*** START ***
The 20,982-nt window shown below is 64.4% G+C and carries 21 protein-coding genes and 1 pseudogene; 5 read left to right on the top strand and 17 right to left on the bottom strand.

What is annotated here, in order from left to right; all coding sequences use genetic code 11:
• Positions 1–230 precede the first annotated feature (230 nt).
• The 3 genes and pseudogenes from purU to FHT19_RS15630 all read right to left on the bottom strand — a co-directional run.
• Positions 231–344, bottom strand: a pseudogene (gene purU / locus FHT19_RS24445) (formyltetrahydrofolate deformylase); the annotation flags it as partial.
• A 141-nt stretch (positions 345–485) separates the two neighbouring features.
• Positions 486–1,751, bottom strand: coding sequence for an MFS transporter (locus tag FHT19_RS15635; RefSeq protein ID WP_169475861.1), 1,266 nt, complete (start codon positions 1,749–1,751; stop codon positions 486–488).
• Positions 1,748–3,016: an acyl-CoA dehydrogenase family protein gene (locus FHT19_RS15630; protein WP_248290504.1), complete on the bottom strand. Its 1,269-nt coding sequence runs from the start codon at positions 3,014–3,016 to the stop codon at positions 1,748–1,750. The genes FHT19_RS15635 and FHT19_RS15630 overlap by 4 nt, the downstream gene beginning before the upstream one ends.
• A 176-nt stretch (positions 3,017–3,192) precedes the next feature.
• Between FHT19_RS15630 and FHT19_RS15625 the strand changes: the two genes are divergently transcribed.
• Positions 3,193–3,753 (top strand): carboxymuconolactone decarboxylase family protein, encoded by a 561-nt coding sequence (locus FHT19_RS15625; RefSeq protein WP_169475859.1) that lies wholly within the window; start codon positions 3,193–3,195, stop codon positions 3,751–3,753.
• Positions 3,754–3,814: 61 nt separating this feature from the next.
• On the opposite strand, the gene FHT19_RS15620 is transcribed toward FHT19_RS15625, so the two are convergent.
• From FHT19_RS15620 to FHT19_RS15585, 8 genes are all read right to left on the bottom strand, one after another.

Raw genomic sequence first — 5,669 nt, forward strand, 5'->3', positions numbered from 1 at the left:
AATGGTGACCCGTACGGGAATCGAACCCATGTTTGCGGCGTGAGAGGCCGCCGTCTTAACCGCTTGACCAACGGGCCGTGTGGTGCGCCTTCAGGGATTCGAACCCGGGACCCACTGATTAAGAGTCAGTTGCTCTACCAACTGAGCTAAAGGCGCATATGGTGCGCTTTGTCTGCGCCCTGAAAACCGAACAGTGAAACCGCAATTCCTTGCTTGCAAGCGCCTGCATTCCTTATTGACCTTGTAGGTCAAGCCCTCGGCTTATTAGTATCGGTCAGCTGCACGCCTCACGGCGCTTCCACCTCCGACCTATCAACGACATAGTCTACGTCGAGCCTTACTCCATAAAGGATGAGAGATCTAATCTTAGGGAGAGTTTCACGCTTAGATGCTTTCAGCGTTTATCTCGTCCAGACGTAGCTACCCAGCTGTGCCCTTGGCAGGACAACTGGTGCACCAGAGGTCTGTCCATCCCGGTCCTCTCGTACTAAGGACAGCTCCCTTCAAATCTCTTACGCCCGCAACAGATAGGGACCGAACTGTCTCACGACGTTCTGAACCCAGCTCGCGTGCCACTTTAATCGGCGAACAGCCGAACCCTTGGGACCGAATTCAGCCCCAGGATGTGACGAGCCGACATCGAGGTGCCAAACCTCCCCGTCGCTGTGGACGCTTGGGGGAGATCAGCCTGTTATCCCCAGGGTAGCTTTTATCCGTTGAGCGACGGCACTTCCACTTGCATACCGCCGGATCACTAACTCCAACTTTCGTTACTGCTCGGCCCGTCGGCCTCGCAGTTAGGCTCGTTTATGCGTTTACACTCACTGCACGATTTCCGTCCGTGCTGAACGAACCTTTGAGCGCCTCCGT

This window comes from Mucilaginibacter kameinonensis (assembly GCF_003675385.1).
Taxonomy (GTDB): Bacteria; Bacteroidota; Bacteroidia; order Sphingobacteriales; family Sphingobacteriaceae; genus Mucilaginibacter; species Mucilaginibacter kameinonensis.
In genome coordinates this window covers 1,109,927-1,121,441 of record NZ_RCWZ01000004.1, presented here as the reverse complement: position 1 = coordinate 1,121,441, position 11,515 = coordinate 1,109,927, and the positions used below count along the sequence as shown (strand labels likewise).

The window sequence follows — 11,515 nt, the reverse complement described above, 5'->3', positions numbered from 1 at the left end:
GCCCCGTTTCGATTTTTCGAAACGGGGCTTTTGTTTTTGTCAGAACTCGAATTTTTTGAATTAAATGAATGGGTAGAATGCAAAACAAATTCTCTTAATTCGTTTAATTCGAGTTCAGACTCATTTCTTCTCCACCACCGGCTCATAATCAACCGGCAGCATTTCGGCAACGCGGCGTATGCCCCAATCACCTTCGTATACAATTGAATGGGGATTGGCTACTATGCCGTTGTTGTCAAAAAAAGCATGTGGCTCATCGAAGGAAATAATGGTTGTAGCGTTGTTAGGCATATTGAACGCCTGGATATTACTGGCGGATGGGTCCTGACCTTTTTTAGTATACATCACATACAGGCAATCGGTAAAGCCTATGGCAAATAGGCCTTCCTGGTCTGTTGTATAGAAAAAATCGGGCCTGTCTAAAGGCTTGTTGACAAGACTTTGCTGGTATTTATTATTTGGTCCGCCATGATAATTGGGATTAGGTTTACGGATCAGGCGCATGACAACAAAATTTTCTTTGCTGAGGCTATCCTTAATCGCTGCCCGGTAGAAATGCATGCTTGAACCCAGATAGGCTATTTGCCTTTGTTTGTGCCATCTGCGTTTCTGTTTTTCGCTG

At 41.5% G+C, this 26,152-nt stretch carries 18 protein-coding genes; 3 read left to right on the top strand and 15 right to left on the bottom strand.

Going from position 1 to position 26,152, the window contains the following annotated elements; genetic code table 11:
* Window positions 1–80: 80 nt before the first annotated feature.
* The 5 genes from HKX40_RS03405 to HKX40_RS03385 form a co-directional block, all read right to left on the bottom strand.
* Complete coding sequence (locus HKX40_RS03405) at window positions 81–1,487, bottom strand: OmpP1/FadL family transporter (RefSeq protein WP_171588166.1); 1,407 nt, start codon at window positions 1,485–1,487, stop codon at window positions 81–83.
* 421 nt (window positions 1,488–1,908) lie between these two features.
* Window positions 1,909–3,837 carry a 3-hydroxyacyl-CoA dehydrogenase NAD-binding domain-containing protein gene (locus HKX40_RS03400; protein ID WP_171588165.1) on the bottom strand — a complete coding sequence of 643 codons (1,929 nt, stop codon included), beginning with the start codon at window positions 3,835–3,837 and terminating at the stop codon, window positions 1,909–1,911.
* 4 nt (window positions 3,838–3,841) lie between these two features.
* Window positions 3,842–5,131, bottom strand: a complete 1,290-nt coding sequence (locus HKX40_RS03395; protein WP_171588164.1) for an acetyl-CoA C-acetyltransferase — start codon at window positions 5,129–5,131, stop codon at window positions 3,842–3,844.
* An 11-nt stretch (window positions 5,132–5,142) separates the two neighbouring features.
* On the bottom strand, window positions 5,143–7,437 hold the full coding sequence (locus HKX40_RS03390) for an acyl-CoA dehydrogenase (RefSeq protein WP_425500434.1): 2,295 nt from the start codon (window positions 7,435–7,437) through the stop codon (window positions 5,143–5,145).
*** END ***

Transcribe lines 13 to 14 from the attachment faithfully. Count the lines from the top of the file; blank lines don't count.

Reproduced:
• On the opposite strand, the gene FHT19_RS15620 is transcribed toward FHT19_RS15625, so the two are convergent.
• From FHT19_RS15620 to FHT19_RS15585, 8 genes are all read right to left on the bottom strand, one after another.